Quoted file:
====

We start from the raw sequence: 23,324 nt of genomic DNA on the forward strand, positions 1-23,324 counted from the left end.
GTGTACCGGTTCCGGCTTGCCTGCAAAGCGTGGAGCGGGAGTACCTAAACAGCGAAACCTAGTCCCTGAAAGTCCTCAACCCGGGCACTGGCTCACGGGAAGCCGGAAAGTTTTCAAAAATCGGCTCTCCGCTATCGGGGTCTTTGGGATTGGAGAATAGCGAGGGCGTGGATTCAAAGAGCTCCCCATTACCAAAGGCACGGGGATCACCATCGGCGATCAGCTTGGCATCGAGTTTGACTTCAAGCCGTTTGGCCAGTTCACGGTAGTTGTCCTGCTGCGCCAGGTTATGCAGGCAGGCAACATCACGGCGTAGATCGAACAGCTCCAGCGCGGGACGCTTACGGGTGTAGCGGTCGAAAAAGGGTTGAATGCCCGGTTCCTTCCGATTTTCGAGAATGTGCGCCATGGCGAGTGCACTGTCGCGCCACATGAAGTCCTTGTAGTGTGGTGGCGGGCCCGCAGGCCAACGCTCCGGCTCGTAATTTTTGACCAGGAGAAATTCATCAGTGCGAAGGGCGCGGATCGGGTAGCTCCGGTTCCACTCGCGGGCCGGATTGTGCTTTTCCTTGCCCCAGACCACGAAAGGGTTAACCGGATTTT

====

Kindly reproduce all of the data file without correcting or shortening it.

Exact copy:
We start from the raw sequence: 23,324 nt of genomic DNA on the forward strand, positions 1-23,324 counted from the left end.
GTGTACCGGTTCCGGCTTGCCTGCAAAGCGTGGAGCGGGAGTACCTAAACAGCGAAACCTAGTCCCTGAAAGTCCTCAACCCGGGCACTGGCTCACGGGAAGCCGGAAAGTTTTCAAAAATCGGCTCTCCGCTATCGGGGTCTTTGGGATTGGAGAATAGCGAGGGCGTGGATTCAAAGAGCTCCCCATTACCAAAGGCACGGGGATCACCATCGGCGATCAGCTTGGCATCGAGTTTGACTTCAAGCCGTTTGGCCAGTTCACGGTAGTTGTCCTGCTGCGCCAGGTTATGCAGGCAGGCAACATCACGGCGTAGATCGAACAGCTCCAGCGCGGGACGCTTACGGGTGTAGCGGTCGAAAAAGGGTTGAATGCCCGGTTCCTTCCGATTTTCGAGAATGTGCGCCATGGCGAGTGCACTGTCGCGCCACATGAAGTCCTTGTAGTGTGGTGGCGGGCCCGCAGGCCAACGCTCCGGCTCGTAATTTTTGACCAGGAGAAATTCATCAGTGCGAAGGGCGCGGATCGGGTAGCTCCGGTTCCACTCGCGGGCCGGATTGTGCTTTTCCTTGCCCCAGACCACGAAAGGGTTAACCGGATTTT